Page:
Today’s Biz Ladies post comes from Isa Maria Seminega, founder and owner of Noisette Marketing a full service creative agency and consulting firm specializing in marketing, PR and branding for handmade and indie businesses. Noisette Marketing aims to bridge the gap between business and design. Isa also runs workshops for creative entrepreneurs and speaks at a variety of events on marketing and creativity.
In today’s post, Isa tackles the topic of defining your target market. From narrowing down the types of customers to utilizing your social networks to the fullest, Isa takes us through the steps to finding and maintaining a strong customer base. Thanks Isa for this helpful guide!–Stephanie
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You can’t target everyone
Everyone in business has heard of the term target market. It’s one of those headings on a business or marketing plan that as creatives we rush to with a sigh of relief. If you are anything like me I leave the financial section until last. Numbers frankly, are not my thing but people, yes. Defining your target market sounds straight forward, yet so many business owners when asked who they are targeting, say something so broad they might as well have said everyone.
As a small business you need a niche. A segment or section of society that your product is perfect for. Marketing to everyone may be ok for national companies who have the budget to reach everyone but as an indie business you need your clients to be passionate enough about your products that they buy them. You want your customers to be ambassadors that spread the word, they will only do that if you manage to connect with them as individuals.
Who’s that girl?
So, who are you targeting? Who is your ideal client, the person who will buy your products all of the time. Who are they, no really, who? I want to know exactly who your ideal customer is. Think of one person. If you are a woman’s jewellery designer, who is the ideal woman you are designing your products for? She wears your jewellery but what else does she wear? What clothes does she wear to work, is she classic or casual? Does she wear the same jewellery to parties as she does to the office or does she try to change her look?
Using online tools to find your target market
Once you have a better idea of who your target customer is, it’s time to track them down. These days there is a host of online tools available to help you find them, some free and some you need to pay for. These tools help you pinpoint where your target market are, where they are hanging out and what terms they are searching for. This information is invaluable when it’s time to begin targeting them.
Identifying the right keywords is imperative in target marketing. It is these words which indicate what it is people are looking for and whether they will want to buy your product.
Google has a number of options for searching keywords that your target customer may be using. Google Insights for Search is a free service that allows you to simply type in a few words related to your goods. It shows you how much interest there is in a particular words or phrase and can give you an idea of buzz words you can use later to generate interest from the right people. Start off searching for phrases that came up when identifying your target customer. Then search for phrases for your products or processes you use. Google also have another keyword tool related to its Adwords service. This keyword generator is a great way to track what words are at the top of your target market’s searches and can help you develop your marketing strategy.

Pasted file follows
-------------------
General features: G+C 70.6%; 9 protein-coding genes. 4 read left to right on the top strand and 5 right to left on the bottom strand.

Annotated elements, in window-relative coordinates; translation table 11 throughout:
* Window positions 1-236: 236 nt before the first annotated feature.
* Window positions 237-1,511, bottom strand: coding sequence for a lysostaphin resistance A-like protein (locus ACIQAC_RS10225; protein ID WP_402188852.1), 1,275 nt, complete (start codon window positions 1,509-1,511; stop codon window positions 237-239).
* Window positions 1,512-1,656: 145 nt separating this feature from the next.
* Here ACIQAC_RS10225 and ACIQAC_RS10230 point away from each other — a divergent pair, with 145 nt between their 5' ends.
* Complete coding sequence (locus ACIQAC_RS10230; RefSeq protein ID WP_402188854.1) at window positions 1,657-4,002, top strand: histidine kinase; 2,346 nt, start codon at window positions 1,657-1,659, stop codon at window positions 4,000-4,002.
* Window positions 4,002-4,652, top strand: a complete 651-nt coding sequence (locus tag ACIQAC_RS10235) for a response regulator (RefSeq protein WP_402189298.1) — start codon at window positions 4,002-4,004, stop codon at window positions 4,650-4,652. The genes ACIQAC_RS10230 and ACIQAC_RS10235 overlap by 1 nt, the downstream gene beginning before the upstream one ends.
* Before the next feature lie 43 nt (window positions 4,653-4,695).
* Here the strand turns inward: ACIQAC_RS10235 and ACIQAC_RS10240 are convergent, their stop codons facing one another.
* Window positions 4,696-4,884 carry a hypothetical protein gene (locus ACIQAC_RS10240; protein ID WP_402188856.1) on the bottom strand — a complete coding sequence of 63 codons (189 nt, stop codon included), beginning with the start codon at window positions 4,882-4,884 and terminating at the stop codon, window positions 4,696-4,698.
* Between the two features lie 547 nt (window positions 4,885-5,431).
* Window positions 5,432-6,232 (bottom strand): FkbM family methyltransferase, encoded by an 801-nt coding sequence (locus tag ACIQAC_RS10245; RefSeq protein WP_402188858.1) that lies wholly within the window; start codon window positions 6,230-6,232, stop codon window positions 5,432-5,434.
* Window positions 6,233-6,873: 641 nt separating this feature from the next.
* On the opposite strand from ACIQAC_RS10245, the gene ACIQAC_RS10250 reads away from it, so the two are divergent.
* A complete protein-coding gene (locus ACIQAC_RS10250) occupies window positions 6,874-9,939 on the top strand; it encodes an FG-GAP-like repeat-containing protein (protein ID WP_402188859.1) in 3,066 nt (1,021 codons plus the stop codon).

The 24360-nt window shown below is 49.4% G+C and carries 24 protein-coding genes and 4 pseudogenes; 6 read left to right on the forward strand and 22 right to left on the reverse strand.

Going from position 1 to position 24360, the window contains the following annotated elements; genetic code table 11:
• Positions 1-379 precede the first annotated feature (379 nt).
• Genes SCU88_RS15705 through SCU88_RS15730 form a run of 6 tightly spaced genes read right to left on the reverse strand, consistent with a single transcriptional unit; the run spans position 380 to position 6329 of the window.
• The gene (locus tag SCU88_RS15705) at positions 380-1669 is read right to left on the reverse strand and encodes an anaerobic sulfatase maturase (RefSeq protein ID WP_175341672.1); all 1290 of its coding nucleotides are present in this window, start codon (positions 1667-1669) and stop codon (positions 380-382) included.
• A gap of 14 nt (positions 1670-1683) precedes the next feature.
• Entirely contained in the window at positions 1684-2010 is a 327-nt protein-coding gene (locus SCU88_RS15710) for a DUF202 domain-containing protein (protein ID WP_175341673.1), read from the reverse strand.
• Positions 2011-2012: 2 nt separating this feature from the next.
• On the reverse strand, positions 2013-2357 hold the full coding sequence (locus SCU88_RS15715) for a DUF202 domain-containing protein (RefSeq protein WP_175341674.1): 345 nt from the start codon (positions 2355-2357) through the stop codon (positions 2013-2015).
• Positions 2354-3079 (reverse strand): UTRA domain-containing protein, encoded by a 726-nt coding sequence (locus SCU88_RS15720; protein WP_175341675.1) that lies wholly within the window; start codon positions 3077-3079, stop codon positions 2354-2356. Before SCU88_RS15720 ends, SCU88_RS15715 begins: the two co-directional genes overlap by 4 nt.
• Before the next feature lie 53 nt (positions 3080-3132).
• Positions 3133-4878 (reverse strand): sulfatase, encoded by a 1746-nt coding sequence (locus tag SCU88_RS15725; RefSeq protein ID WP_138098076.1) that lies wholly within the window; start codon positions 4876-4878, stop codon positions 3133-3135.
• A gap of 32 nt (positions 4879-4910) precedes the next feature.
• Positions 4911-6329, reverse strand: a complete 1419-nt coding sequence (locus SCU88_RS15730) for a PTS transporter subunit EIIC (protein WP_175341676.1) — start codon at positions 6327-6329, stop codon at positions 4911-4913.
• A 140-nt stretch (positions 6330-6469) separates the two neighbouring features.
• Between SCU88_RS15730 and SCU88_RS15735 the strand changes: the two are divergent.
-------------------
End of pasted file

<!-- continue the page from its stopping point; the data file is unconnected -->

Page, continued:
Once you know the words your target customers are using to find similar products through search engines, you can start to delve a bit deeper. Using Google Analytics and the code embedded in your website can also provide precious information to find your target market. Google Analytics records which country people are viewing your website from, which site they were using before they came to yours, the search terms they used to end up on your page and even which browser they used. All of this information helps you become more efficient in your marketing efforts.
It is a lot easier to sell to someone when you know so much about them. It makes it easier to buy advertising if you know which blogs your target market reads. You can run searches on Twitter to look for those keywords you identified earlier then you can begin to add content and value to your website that is rich in the information your target market is looking for.
Get to know your customer and encourage them to get to know you via Twitter and Facebook. Your keyword search will have highlighted which trigger words which will help you find them on other websites and group pages. Read their blogs, comment on their posts and build relationships. Then your customers will champion your brand and you personally. You will not only build friendships and a community for your business but a deeper understanding of who your customer is and what they are looking for.
You may have noticed I didn’t use any fancy words traditional marketing companies tend to use like demographic, market share, primary research or total available market. Sometimes it takes being a little different to reach your niche and make your business thrive.